New evaluation tool values research from the global south

15th August 2018

Canada's International Development Research Centre (IDRC) have recently announced a new research evaluation tool 'Research Quality Plus (RQ+)' which will give more importance to local context when determining the legitimacy of research. 

In an article from the journal 'Nature', Jean Lebel (IDRC president) and Robert McLean (an IDRC senior program specialist) describe the limitations of measuring research by scholarly and social citations, and the challenge this poses to researchers from the global south. Lebel and McLean discuss the bias towards English-speaking journals that are based in the United States and Western Europe, which are deemed to have higher impact than journals published in other languages, and from other countries.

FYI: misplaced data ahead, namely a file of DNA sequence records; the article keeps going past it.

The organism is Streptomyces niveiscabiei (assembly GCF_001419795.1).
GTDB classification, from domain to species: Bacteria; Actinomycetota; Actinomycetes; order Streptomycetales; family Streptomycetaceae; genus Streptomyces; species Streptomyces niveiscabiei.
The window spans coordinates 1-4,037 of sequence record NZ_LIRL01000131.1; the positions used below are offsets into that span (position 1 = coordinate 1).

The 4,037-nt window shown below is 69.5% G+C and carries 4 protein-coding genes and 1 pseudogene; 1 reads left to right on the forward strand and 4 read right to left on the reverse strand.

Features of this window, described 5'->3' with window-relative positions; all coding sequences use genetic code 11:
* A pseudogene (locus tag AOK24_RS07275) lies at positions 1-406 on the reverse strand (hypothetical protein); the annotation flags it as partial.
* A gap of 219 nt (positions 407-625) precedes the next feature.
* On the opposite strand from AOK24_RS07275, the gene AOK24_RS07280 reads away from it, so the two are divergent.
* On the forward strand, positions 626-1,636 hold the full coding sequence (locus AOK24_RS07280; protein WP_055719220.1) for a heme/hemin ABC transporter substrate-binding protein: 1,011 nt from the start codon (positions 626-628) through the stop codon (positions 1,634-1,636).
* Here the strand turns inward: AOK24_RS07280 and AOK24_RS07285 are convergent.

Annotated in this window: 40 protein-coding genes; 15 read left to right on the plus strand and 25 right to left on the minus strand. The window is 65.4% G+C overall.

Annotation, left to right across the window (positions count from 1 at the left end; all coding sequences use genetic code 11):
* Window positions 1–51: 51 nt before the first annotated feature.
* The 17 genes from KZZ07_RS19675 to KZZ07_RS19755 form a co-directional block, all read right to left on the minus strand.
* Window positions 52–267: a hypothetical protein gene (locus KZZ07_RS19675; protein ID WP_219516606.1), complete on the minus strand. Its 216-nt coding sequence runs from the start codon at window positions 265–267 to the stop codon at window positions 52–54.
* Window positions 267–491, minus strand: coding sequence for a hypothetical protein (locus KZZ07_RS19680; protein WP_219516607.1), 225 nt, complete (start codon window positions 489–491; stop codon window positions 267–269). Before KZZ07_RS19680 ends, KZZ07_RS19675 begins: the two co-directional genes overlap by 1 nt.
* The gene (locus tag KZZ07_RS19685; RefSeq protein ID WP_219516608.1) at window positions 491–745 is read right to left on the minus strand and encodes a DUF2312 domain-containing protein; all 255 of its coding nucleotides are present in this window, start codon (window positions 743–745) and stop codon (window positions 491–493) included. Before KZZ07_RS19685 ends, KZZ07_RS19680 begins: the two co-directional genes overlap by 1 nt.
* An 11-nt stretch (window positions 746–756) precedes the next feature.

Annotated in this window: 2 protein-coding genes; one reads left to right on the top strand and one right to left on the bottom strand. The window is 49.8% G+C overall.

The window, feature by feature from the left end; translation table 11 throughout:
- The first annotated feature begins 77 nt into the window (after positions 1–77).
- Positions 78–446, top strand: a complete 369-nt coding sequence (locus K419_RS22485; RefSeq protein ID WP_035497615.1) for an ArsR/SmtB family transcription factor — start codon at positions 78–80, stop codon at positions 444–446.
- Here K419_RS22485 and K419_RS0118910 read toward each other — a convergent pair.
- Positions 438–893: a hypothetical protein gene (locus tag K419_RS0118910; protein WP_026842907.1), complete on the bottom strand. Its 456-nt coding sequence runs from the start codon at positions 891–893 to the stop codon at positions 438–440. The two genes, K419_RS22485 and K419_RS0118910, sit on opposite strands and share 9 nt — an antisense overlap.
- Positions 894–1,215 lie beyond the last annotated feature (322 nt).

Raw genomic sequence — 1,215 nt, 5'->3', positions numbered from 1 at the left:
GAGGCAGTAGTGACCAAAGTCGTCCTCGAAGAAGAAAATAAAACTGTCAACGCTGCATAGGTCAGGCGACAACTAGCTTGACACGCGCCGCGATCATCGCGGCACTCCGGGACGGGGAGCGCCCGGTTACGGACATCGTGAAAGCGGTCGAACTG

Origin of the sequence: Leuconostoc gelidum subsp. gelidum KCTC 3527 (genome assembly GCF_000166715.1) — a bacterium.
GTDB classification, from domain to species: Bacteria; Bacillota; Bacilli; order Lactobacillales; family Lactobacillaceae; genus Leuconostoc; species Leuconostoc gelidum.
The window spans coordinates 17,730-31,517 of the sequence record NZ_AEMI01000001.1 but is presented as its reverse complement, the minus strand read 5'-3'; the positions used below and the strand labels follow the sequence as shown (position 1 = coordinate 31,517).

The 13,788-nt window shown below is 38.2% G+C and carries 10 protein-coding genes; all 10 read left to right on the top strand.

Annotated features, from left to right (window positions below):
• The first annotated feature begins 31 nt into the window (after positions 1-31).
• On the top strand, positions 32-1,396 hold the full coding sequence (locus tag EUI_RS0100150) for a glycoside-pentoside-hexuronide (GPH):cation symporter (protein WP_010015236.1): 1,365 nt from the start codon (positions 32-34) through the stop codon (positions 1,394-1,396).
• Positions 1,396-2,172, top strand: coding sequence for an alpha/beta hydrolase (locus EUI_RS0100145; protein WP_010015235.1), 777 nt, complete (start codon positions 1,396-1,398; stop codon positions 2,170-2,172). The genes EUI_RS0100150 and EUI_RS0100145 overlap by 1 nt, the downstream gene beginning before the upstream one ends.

There is also a need to value work that is locally-specific, and to not solely focus on globally-relevant research, suggest Lebel and McLean. 

Their proposed RQ+ method is based on three principles:

  • Identifying contextual factors, instead of isolating the research from the context
  • Articulating dimensions of quality (for example, for IDRC these are scientific integrity, legitimacy, importance and positioning for use.)
  • Using rubrics and empirical evidence to come to systematic and comparable assessments

As conclusions from IDRC's testing period, Lebel and McLean note that Southern-only research tends to be of high quality and showed itself to be legitimate and well-positioned for use.  They also conclude that capacity strengthening played a key role in the highest quality research and that it's possible for research to be both rigorous and useful. In addition, their studies found that gender needed to be taken into consideration across all disciplines, not just in fields which focus on women and girls.  

You can read the full article on the Nature website, including the suggested limitations of the tool and what's next. Jean Lebel has also conducted a Q&A session with SciDev which discusses the tool further, and explains some of the background to the method.

Photo credit: uganda field trials2_lo | Neil Palmer (CIAT) | Flickr | CC BY SA 2.0